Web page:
Pacific Hamlet could become Mexico’s next hot stop
By Alfredo Corchado
SAN FRANCISCO, Mexico – Maybe it was the impossibly bright orange sunsetover the Pacific Ocean, the sound of waves crashing onto the shore, brieflydisturbing the peace and the silence around us. Or it may have been the eclectic crowd – old hippies, yuppies and theultrarich – enjoying the isolated innocence on an unspoiled Mexican beach. Whatever it was, I couldn’t avoid a creeping realization: I didn’t miss Cancun, its blindingly white sandy beaches, or the turquoise Caribbean waters. And just forget Acapulco and its nonstop nightlife and foul bay.
I had found a new paradise, and just in time. I’d thought I’d visited everybeach in Mexico. I had grown jaded about many places where you arrive eagerto hit the water or relax and read a book, only to end up feeling cleanedout by resort operators and their hidden costs, such as the 5 percent covercharge just to dine.
This quiet stretch of Pacific coast in Nayarit state renewed my faith. I’m enjoying this place, just 45 miles north of Puerto Vallarta and a world away from Mexico’s more well-known and crowded tourist destinations. Before long, however, the inevitable pressure of beach-seeking humanity will be arriving by the plane load. The place is no longer a secret beyond the small but dedicated group of vacationers, the vast majority from California,who come back year after year to live a few days in simple luxury. The northern rim of Bahia de Banderas has become an eclectic refuge for the pinchers of pennies and the deep pockets alike. Lodgings go for anywherefrom $35 for a no-frills room in Cielo Rojo to $550 at the Four SeasonsPunta Mita.
This windswept coast was once a string of remote fishing villages nestled byhilly jungles. But it’s now a playground for jet-setters and surfer dudesalike, all chasing the next big wave. At once, a vivid reminder of Spain’sCosta Brava and California’s Santa Cruz. Nayarit state, made famous in the movie “Night of the Iguana,” has been known as the jungle around Puerto Vallarta – for decades a principal destination for U.S. travelers from the West Coast. It was a small, unhurried resort area squeezed against the Pacific by tall mountains hidingthe colorful but reclusive culture of Mexico’s Huichol Indians.
The charming hamlet of San Francisco, known locally as San Pancho, won meover with its tropical beachfront and lush green hillsides of seeminglyundisturbed parrots. It has some of the best bird and whale watching in the world. It’s off the beaten path and reflects a downshift tourism – a quieter andmore relaxed environment. More important, it was the unusual, welcome hospitality offered by friendly locals who appear eager to embrace the transformation of this fishing village into a world-class resort.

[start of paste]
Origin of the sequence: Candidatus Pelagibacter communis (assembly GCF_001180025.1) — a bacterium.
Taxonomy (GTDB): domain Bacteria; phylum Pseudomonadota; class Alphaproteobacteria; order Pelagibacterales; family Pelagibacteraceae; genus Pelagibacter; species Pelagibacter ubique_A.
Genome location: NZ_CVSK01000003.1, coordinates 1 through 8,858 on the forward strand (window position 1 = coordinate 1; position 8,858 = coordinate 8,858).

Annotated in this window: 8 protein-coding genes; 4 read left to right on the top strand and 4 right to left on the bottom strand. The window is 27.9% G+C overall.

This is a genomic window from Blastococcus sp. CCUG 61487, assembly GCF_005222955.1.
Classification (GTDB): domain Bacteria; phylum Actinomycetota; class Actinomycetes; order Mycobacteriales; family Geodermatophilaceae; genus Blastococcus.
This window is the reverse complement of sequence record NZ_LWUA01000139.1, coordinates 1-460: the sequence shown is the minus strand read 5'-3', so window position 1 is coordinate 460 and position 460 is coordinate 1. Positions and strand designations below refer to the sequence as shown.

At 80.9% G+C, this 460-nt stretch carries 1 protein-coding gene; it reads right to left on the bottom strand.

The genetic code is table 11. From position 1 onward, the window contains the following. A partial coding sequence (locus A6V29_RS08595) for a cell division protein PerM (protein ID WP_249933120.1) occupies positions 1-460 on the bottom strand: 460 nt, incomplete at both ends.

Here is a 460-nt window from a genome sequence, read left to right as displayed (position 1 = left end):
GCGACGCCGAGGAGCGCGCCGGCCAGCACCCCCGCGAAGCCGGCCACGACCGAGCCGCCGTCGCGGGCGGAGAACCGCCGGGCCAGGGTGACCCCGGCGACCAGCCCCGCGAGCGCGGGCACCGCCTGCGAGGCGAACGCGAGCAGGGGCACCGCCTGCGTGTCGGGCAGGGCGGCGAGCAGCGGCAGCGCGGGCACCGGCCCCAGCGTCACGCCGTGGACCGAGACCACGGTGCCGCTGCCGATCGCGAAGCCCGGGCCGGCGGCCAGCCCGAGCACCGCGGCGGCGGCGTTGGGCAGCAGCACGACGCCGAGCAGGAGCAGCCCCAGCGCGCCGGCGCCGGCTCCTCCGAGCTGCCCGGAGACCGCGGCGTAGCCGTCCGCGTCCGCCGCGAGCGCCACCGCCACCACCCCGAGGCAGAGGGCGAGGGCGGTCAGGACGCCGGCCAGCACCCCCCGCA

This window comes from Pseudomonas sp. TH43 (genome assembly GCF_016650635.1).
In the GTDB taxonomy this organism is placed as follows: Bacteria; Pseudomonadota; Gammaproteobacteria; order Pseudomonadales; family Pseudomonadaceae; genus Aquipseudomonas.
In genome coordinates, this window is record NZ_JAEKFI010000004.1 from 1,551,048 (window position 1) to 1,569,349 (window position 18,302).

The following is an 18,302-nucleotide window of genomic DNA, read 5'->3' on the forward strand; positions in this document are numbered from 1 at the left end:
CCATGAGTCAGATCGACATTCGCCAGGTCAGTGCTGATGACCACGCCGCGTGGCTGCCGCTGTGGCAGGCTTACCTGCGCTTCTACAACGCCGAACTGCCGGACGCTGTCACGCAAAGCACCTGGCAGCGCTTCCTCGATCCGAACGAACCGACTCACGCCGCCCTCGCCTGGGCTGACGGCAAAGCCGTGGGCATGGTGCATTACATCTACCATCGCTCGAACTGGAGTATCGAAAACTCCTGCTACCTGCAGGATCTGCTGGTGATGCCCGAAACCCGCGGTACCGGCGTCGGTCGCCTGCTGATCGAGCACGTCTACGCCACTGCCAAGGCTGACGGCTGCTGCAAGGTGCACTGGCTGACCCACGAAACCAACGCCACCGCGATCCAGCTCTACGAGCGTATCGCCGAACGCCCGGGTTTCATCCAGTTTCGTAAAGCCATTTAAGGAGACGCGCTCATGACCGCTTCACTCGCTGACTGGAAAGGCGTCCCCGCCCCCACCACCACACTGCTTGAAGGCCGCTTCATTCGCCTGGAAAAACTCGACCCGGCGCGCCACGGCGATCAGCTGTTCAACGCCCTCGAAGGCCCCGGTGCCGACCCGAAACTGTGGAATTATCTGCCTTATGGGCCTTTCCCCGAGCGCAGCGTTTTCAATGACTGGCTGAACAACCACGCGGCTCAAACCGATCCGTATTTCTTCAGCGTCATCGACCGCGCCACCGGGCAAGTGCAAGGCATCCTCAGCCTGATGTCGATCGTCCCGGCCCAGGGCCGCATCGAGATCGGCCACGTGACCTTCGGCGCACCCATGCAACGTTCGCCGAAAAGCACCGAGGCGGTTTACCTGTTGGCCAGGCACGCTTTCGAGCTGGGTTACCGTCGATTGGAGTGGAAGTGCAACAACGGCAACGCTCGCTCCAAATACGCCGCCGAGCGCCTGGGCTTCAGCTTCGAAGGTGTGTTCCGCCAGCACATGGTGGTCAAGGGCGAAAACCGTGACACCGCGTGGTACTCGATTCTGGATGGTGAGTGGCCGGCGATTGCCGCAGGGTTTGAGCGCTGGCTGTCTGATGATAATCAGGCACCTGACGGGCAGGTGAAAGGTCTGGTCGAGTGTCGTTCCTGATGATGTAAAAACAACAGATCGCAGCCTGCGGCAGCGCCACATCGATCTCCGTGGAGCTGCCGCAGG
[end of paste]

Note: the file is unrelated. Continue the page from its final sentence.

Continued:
Its cobblestone streets and white sands call out for early morning or evening walks. It’s also a surfer haven, this point proved by a travelcompanion who’d wake up at 5:30 a.m. to hit the waves. I preferred hikingthrough mountains, taking in the views and endless miles of pristine beachesalong the Nayarit coast. Like the region itself, ours was a peacefulcoexistence.
That doesn’t mean that some aren’t worried about losing a traditional way oflife. They’ve seen what’s happened to once-secluded Cancun, or NuevoVallarta. A local group of women is protesting to preserve public beach access they’ve always had before.
Yet change is coming: Both the federal and state governments are pumpingmillions of dollars into roads, electric lines and municipal water projects.They’re creating what locals proudly call Mexico’s next best tourism destination. Among the projects: a new road to connect San Pancho to Sayulita, anindolent fishing village known for its surfer-worthy waves, and Punta Mita, where Four Seasons is the star attraction.
It’s one charming beach afteranother, interrupted only by tropical forests and mangroves. Farther inlandare Nayarit’s volcanic highlands and the cultural attractions and pristinebeaches of Guayabitos and big-city Tepic. I stood on top of a mountain, watching the sunset and Bungalow Lydia belowus, taking in the whispering wildlife and hushed sounds, mindful that the secret will soon reach Texans, if it hasn’t already.